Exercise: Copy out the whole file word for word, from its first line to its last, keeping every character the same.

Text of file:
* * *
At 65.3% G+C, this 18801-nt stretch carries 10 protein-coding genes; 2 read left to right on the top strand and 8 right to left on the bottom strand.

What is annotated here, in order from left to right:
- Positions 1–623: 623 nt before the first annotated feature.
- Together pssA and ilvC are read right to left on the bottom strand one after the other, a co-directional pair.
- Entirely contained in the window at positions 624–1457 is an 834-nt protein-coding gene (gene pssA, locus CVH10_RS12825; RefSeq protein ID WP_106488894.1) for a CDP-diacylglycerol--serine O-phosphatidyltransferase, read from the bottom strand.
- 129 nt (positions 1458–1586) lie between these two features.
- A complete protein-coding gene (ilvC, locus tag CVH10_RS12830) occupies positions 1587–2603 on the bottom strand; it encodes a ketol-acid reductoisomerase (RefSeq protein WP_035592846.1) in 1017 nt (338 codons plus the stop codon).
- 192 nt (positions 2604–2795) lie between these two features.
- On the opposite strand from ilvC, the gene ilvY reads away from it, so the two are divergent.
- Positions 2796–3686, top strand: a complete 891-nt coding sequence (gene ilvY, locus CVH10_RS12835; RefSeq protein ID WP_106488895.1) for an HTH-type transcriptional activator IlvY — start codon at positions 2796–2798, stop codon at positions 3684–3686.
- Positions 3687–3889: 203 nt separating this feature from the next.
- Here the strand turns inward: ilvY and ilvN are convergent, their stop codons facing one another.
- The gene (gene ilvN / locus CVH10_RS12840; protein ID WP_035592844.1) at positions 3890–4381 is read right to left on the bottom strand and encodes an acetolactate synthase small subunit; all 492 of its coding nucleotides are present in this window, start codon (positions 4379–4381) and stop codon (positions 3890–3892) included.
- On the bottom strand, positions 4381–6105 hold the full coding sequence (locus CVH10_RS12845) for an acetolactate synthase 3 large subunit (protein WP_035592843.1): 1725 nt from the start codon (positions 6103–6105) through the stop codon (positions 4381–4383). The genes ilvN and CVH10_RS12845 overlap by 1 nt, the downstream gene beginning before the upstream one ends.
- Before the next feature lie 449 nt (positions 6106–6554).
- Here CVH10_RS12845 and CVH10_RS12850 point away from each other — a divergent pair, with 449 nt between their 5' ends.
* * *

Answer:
At 65.3% G+C, this 18801-nt stretch carries 10 protein-coding genes; 2 read left to right on the top strand and 8 right to left on the bottom strand.

What is annotated here, in order from left to right:
- Positions 1–623: 623 nt before the first annotated feature.
- Together pssA and ilvC are read right to left on the bottom strand one after the other, a co-directional pair.
- Entirely contained in the window at positions 624–1457 is an 834-nt protein-coding gene (gene pssA, locus CVH10_RS12825; RefSeq protein ID WP_106488894.1) for a CDP-diacylglycerol--serine O-phosphatidyltransferase, read from the bottom strand.
- 129 nt (positions 1458–1586) lie between these two features.
- A complete protein-coding gene (ilvC, locus tag CVH10_RS12830) occupies positions 1587–2603 on the bottom strand; it encodes a ketol-acid reductoisomerase (RefSeq protein WP_035592846.1) in 1017 nt (338 codons plus the stop codon).
- 192 nt (positions 2604–2795) lie between these two features.
- On the opposite strand from ilvC, the gene ilvY reads away from it, so the two are divergent.
- Positions 2796–3686, top strand: a complete 891-nt coding sequence (gene ilvY, locus CVH10_RS12835; RefSeq protein ID WP_106488895.1) for an HTH-type transcriptional activator IlvY — start codon at positions 2796–2798, stop codon at positions 3684–3686.
- Positions 3687–3889: 203 nt separating this feature from the next.
- Here the strand turns inward: ilvY and ilvN are convergent, their stop codons facing one another.
- The gene (gene ilvN / locus CVH10_RS12840; protein ID WP_035592844.1) at positions 3890–4381 is read right to left on the bottom strand and encodes an acetolactate synthase small subunit; all 492 of its coding nucleotides are present in this window, start codon (positions 4379–4381) and stop codon (positions 3890–3892) included.
- On the bottom strand, positions 4381–6105 hold the full coding sequence (locus CVH10_RS12845) for an acetolactate synthase 3 large subunit (protein WP_035592843.1): 1725 nt from the start codon (positions 6103–6105) through the stop codon (positions 4381–4383). The genes ilvN and CVH10_RS12845 overlap by 1 nt, the downstream gene beginning before the upstream one ends.
- Before the next feature lie 449 nt (positions 6106–6554).
- Here CVH10_RS12845 and CVH10_RS12850 point away from each other — a divergent pair, with 449 nt between their 5' ends.